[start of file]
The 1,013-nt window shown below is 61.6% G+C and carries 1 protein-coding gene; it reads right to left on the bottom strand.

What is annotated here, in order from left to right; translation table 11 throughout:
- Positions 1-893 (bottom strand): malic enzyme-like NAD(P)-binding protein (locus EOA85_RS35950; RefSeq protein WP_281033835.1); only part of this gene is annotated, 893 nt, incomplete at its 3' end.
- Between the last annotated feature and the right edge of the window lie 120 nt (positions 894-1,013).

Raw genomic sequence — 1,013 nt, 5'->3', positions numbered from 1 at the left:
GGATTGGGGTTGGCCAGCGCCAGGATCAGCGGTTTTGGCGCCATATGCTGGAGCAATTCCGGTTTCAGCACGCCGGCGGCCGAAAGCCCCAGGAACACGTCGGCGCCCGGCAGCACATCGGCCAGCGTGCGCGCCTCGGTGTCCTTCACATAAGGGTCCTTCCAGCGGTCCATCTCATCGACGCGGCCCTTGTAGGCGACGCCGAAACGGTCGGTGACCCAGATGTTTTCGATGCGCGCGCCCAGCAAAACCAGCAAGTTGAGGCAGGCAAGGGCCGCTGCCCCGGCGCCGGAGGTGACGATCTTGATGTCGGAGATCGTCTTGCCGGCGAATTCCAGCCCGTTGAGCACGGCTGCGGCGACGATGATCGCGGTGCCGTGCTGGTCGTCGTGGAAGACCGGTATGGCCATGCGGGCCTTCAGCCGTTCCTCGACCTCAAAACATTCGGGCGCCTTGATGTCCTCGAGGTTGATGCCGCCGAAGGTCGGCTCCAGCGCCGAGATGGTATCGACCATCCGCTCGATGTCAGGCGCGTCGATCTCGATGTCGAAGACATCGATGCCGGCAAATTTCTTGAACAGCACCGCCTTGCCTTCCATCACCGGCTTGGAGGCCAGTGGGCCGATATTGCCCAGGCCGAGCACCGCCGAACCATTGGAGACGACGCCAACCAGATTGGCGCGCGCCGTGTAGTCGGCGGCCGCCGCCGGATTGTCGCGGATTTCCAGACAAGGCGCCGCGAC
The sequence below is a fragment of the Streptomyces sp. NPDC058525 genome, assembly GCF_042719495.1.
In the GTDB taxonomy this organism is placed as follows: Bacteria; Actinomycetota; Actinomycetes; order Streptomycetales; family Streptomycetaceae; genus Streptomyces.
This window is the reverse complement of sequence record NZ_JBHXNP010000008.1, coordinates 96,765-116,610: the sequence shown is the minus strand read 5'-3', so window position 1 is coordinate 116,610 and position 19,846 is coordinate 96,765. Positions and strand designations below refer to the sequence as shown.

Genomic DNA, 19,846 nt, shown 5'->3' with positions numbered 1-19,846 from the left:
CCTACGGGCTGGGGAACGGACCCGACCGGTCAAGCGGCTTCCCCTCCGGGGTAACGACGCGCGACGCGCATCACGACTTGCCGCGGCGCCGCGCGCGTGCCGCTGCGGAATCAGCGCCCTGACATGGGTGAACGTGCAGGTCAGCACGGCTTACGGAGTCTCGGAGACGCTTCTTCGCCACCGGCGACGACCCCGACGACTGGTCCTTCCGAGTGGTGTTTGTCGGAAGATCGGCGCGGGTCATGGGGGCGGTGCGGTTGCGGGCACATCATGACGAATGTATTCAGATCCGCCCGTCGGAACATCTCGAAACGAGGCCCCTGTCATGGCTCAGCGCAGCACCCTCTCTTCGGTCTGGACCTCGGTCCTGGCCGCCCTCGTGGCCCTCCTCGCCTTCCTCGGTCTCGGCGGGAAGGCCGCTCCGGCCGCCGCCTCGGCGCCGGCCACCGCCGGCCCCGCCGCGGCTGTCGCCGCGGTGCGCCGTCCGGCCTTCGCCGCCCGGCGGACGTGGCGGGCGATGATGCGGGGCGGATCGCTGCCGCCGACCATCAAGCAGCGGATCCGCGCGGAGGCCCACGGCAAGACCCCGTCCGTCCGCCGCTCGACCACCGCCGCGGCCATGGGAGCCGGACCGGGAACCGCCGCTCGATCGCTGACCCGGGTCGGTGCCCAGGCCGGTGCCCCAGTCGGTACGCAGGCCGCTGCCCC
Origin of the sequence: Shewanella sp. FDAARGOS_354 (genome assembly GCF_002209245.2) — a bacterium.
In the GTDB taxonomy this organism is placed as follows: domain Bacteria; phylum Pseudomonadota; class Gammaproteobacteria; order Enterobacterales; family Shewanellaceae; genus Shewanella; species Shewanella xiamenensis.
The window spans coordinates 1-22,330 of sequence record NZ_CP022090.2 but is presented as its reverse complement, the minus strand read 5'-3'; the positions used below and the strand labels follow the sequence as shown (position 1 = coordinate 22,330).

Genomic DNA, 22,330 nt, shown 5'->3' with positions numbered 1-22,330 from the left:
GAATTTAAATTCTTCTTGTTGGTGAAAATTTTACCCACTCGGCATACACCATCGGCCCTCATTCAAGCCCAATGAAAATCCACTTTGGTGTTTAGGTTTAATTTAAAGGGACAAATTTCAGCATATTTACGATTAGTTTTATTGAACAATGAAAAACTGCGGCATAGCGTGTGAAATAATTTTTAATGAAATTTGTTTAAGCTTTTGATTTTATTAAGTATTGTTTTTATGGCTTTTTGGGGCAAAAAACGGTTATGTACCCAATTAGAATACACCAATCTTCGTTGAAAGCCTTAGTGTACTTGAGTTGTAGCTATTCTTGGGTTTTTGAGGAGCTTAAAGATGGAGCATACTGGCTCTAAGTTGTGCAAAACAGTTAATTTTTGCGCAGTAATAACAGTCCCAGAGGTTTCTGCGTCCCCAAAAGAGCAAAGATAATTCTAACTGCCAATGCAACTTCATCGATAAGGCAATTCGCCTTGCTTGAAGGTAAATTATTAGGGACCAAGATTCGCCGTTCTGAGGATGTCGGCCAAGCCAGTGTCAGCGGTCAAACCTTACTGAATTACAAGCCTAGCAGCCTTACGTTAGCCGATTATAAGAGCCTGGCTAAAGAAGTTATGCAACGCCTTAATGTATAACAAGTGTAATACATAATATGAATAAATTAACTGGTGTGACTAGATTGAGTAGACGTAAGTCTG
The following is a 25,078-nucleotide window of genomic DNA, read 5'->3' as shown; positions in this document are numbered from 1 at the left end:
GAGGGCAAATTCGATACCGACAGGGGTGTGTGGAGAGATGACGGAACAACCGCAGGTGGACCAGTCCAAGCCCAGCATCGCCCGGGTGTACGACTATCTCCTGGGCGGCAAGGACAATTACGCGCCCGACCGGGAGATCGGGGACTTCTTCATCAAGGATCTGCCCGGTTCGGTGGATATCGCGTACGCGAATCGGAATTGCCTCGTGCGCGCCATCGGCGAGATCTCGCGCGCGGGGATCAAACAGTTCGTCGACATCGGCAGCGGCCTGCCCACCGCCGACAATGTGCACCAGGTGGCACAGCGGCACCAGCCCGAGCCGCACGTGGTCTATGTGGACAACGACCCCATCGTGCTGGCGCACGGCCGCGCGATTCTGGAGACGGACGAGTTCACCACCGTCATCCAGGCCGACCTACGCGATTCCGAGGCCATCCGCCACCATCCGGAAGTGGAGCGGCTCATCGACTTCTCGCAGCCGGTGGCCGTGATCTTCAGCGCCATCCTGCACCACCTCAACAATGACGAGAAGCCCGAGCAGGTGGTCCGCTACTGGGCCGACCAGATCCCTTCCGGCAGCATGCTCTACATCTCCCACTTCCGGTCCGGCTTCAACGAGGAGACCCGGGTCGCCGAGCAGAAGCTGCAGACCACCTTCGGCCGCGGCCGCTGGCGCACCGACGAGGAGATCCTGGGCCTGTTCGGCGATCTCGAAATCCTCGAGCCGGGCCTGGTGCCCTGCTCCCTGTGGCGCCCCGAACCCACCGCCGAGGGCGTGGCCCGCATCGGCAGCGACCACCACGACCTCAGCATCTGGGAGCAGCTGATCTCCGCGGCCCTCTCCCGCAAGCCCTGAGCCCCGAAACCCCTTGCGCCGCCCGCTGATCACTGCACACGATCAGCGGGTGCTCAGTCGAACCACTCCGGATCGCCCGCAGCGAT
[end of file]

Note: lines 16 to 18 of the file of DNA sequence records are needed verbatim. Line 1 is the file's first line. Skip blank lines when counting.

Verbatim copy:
GAATTTAAATTCTTCTTGTTGGTGAAAATTTTACCCACTCGGCATACACCATCGGCCCTCATTCAAGCCCAATGAAAATCCACTTTGGTGTTTAGGTTTAATTTAAAGGGACAAATTTCAGCATATTTACGATTAGTTTTATTGAACAATGAAAAACTGCGGCATAGCGTGTGAAATAATTTTTAATGAAATTTGTTTAAGCTTTTGATTTTATTAAGTATTGTTTTTATGGCTTTTTGGGGCAAAAAACGGTTATGTACCCAATTAGAATACACCAATCTTCGTTGAAAGCCTTAGTGTACTTGAGTTGTAGCTATTCTTGGGTTTTTGAGGAGCTTAAAGATGGAGCATACTGGCTCTAAGTTGTGCAAAACAGTTAATTTTTGCGCAGTAATAACAGTCCCAGAGGTTTCTGCGTCCCCAAAAGAGCAAAGATAATTCTAACTGCCAATGCAACTTCATCGATAAGGCAATTCGCCTTGCTTGAAGGTAAATTATTAGGGACCAAGATTCGCCGTTCTGAGGATGTCGGCCAAGCCAGTGTCAGCGGTCAAACCTTACTGAATTACAAGCCTAGCAGCCTTACGTTAGCCGATTATAAGAGCCTGGCTAAAGAAGTTATGCAACGCCTTAATGTATAACAAGTGTAATACATAATATGAATAAATTAACTGGTGTGACTAGATTGAGTAGACGTAAGTCTG
The following is a 25,078-nucleotide window of genomic DNA, read 5'->3' as shown; positions in this document are numbered from 1 at the left end:
GAGGGCAAATTCGATACCGACAGGGGTGTGTGGAGAGATGACGGAACAACCGCAGGTGGACCAGTCCAAGCCCAGCATCGCCCGGGTGTACGACTATCTCCTGGGCGGCAAGGACAATTACGCGCCCGACCGGGAGATCGGGGACTTCTTCATCAAGGATCTGCCCGGTTCGGTGGATATCGCGTACGCGAATCGGAATTGCCTCGTGCGCGCCATCGGCGAGATCTCGCGCGCGGGGATCAAACAGTTCGTCGACATCGGCAGCGGCCTGCCCACCGCCGACAATGTGCACCAGGTGGCACAGCGGCACCAGCCCGAGCCGCACGTGGTCTATGTGGACAACGACCCCATCGTGCTGGCGCACGGCCGCGCGATTCTGGAGACGGACGAGTTCACCACCGTCATCCAGGCCGACCTACGCGATTCCGAGGCCATCCGCCACCATCCGGAAGTGGAGCGGCTCATCGACTTCTCGCAGCCGGTGGCCGTGATCTTCAGCGCCATCCTGCACCACCTCAACAATGACGAGAAGCCCGAGCAGGTGGTCCGCTACTGGGCCGACCAGATCCCTTCCGGCAGCATGCTCTACATCTCCCACTTCCGGTCCGGCTTCAACGAGGAGACCCGGGTCGCCGAGCAGAAGCTGCAGACCACCTTCGGCCGCGGCCGCTGGCGCACCGACGAGGAGATCCTGGGCCTGTTCGGCGATCTCGAAATCCTCGAGCCGGGCCTGGTGCCCTGCTCCCTGTGGCGCCCCGAACCCACCGCCGAGGGCGTGGCCCGCATCGGCAGCGACCACCACGACCTCAGCATCTGGGAGCAGCTGATCTCCGCGGCCCTCTCCCGCAAGCCCTGAGCCCCGAAACCCCTTGCGCCGCCCGCTGATCACTGCACACGATCAGCGGGTGCTCAGTCGAACCACTCCGGATCGCCCGCAGCGAT